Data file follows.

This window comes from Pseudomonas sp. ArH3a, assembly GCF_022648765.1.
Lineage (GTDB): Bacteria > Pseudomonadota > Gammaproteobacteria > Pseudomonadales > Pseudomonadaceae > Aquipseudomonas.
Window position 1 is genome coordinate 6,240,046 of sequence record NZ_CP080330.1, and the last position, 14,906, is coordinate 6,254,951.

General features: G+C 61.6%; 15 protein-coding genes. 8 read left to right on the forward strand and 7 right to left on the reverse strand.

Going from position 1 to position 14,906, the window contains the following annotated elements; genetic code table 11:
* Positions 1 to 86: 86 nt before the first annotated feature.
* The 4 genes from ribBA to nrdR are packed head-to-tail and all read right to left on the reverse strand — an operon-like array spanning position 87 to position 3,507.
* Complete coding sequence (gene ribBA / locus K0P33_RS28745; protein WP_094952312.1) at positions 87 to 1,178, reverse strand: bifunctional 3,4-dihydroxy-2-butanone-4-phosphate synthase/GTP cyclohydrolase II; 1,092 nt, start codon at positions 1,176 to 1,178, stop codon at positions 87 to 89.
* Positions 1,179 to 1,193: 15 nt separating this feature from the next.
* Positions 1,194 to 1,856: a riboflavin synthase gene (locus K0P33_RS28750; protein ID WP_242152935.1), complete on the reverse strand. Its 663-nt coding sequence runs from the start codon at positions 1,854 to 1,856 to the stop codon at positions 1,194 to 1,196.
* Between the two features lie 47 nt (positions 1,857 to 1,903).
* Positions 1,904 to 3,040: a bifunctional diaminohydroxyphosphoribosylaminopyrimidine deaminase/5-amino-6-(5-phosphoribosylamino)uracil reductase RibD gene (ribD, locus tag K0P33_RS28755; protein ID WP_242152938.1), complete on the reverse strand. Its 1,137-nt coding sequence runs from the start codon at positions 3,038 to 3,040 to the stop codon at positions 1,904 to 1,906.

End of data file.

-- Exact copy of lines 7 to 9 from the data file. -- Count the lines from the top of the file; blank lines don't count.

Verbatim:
* The 4 genes from ribBA to nrdR are packed head-to-tail and all read right to left on the reverse strand — an operon-like array spanning position 87 to position 3,507.
* Complete coding sequence (gene ribBA / locus K0P33_RS28745; protein WP_094952312.1) at positions 87 to 1,178, reverse strand: bifunctional 3,4-dihydroxy-2-butanone-4-phosphate synthase/GTP cyclohydrolase II; 1,092 nt, start codon at positions 1,176 to 1,178, stop codon at positions 87 to 89.
* Positions 1,179 to 1,193: 15 nt separating this feature from the next.